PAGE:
The interesting thing is that the author admits his pragmatism, which the reader will see the saturation of his pragmatic approach long before his confession. There is a long discourse about the self being a not-self, and halfway through the book, in chapter eight, the author discusses that “some people say that the Buddha’s original not-self teaching is best seen not as metaphysical truth but as pragmatic strategy.”[9] What he is arguing in favor of here is that the self being a not-self is true because it works. Pragmatism is also an issue because not everything that works is true. Just because something works (even if it works well) does not cause something to be truth. For instance, just because the boiler in a home can burn kerosene does not make it true that it is good for the boiler. Consider OSHA. Just because there are a million ways to get a job done (“HA! It worked!”), does not mean that it is true that it is the best way to get the job done. This is why OSHA has so many laws about safety. Likewise, just because meditation might help one slow his or her mind down to see clearly (enlightenment), does not mean that Buddhism is true. 

Throughout the book, the author puts more stock in the movie the Matrix than he does in the wisdom of Jesus: 

“The original headquarters of the CIA had Jesus’s version of the equation etched in its wall: ‘and ye shall know the truth, and the truth shall make you free.’ And the movie the Matrix… offers a truth-freedom linkage that echoes Buddhist philosophy. Life as ordinarily lived is a kind of illusion, and you can’t be truly free until you pierce the illusion and look into the heart of things.”[10]

He goes on talking about how the Matrix fits his theories nicely. The issue here is that of confirmation bias, but the problem with this is that he is getting much of his confirmation from a fictional movie. It is a wonder that people actually take this book seriously. 

In the last chapter, the author admits that he was raised as a Christian, and that he departed from Christianity as a teenager on an account of reading Genesis in comparison to evolutionary biology. He says in regard to his departure of Christianity not being a bitter one that “the Jesus-to-Buddha transition does seem in some ways a natural one.”[11]He explains that he still likes some of the old hymns that he grew up listening to in the church. 

The author clearly does not understand what salvation means, because he claims to have felt a moment of it or a sense of it in the retreat that he attended in rural Massachusetts.[12][13] He goes on to explain more on how meditation is good for him, and basically that the only proof he needs is in how he feels. This continues to show how the book is not only circular, but also extremely self-contradicting. 



The book is not very well planned out. There is little systematic direction and it is not easy to follow. Very little of the content is actually arguing why Buddhism is true. The book is filled with contradictions, such as, “Strictly speaking, there is no Buddhist view of the world,”[14] and “You’re real. But you’re not really real,”[15] and “thoughts[modules] think themselves,”[16]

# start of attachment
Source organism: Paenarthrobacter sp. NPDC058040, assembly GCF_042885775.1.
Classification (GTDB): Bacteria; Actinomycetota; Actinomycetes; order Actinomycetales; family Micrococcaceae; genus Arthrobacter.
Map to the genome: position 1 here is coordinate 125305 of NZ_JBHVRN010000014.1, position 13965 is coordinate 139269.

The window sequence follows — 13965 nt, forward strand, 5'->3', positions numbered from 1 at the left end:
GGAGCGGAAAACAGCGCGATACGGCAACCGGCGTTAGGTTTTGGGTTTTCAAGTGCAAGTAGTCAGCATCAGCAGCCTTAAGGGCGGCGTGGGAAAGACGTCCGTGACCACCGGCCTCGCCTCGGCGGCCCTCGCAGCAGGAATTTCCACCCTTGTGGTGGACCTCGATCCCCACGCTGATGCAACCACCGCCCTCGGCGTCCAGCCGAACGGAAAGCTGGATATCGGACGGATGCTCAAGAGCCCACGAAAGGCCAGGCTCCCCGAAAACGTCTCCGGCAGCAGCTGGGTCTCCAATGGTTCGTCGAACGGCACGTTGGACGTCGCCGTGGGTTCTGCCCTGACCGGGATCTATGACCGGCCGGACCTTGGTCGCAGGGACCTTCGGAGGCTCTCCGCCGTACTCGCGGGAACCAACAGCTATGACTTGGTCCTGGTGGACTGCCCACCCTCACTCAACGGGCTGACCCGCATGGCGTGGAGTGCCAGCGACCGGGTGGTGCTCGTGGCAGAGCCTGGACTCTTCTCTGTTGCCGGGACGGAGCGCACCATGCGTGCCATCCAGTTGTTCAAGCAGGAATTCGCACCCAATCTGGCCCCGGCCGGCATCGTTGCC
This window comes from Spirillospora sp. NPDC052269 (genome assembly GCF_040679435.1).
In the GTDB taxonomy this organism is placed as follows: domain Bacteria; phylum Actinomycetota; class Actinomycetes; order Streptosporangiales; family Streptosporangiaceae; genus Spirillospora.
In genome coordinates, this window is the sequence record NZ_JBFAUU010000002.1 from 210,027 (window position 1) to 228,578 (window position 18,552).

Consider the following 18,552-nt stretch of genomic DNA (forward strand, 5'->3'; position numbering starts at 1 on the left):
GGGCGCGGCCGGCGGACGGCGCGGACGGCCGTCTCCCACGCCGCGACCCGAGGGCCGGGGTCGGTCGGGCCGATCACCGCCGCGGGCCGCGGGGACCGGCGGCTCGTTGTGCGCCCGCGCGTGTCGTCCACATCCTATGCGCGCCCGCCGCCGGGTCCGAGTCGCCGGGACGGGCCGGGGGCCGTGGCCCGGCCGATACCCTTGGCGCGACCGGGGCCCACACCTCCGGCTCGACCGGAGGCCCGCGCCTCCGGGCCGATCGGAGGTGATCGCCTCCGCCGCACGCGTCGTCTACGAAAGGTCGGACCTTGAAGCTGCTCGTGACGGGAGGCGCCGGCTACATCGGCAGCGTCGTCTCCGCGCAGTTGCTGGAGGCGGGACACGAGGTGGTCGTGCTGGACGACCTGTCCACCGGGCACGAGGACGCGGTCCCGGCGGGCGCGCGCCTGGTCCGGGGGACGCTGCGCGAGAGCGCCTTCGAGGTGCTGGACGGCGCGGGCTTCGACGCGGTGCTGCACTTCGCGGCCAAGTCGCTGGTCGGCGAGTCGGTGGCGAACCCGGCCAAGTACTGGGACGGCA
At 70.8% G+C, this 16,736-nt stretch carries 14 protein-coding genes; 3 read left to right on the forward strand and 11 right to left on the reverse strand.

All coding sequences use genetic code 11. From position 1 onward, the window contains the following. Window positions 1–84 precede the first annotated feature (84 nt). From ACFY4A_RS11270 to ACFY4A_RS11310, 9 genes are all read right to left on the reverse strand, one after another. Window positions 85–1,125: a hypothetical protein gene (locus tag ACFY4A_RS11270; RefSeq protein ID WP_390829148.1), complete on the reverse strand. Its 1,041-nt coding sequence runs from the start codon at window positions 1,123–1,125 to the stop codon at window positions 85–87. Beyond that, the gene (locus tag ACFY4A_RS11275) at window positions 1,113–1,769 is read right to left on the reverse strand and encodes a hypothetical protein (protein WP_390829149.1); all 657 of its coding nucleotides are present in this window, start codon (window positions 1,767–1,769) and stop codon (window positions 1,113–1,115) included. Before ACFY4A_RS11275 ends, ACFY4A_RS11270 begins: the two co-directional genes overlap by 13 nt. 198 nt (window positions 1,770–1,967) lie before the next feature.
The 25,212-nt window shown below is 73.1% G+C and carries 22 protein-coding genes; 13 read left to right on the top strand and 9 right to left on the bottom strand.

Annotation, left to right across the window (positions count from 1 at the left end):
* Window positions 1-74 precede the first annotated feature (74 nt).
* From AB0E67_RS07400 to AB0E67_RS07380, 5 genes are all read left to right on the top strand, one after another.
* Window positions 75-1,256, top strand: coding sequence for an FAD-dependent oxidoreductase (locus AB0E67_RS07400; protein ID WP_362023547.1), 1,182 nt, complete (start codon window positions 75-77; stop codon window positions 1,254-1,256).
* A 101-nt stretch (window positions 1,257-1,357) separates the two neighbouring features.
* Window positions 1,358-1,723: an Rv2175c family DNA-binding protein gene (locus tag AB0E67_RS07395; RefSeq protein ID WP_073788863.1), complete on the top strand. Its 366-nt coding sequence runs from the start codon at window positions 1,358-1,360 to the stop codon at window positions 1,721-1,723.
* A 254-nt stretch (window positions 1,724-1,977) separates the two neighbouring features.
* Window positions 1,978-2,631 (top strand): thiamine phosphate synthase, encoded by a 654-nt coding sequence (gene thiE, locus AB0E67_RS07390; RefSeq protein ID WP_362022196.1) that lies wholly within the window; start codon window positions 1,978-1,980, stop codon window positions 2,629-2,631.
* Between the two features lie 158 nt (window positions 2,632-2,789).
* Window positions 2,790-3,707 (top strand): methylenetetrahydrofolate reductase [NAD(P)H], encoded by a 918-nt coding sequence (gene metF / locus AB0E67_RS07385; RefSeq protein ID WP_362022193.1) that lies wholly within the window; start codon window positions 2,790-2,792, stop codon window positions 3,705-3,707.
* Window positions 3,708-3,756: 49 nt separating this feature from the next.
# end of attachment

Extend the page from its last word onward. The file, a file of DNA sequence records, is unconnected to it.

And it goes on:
It is my opinion that the author seems to be more lost on what is true than what he was before he started this retreat. In the last chapter he talks about a refrigerator and how when he is not meditating at home he hears the hum of the fridge, and he finds it monotonous and annoying. But when he is meditating, he hears the same hum of the fridge and he can hear three distinct tones come from the hum, and this is beautiful to him.[17] He explains that the truth about the world that is ordinarily hidden from people, like the fridge hum, is an objective truth. 

After talking about how trivial this information is, he then says, “Even if we can’t comprehend the truth about all of reality and sustain that apprehension throughout our lives, we can apprehend the truth about little corners of reality and sustain that apprehension for a little while.”[18] My question about this is why does it matter? Just for the sake of an obscure, subjective beauty? It makes sense to stop and smell the roses (something that is objectively beautiful), but to try to distinguish the different tones of a refrigerator that is humming appears to be completely useless. If one is trying to find beauty, there are a million things in the world where one can find such: Mountains, oceans, aquariums, museums, food, nature, people, the cosmos, etc. It is hard not to see this book as ridiculous. It boggles the mind how it received so many reviews, and good ones at that. In any case, this book as seen in this paper is more about meditation that it is about Buddhism. If one wanted to see why Buddhism is true, this is definitely not the book for such things. The title is extremely misleading. 



Sources Cited

Wright, Robert. Why Buddhism is True: the science and philosophy of meditation and enlightenment. New York: Simon & Schuster Paperbacks, 2017.

Parker-Pope, Tara. “Narcissism no longer a Psychiatric Disorder.” New York Times (blog). November 29, 2010,



Written by Nace Howell through the grace of the Lord Jesus

© Nace Howell, 2023



[1] Robert Wright, Why Buddhism is True; the science and philosophy of meditation and enlightenment (New York: Simon & Schuster Paperbacks. 2017), Back cover.

[2] Ibid, 4.


[3] Ibid, 7.


[4] Ibid, 4.


[5] Ibid, 11; emphasis mine.

[6] Mindfulness meditation is paying attention to whatever is happening. Ibid, 115.


[7] Tara Parker-Pope. 2010. “Narcissism no longer a Psychiatric Disorder.” New York Times (blog). November 29, 2010,


[8] Wright, 55.

[9] Ibid, 113.

[10] Ibid, 225.


[11] Ibid, 260.


[12] Ibid.


[13] Of all places.

[14] Ibid, 24.


[15] Ibid, 64.


[16] Ibid, 112.


[17] Ibid, 250.


[18] Ibid, 251.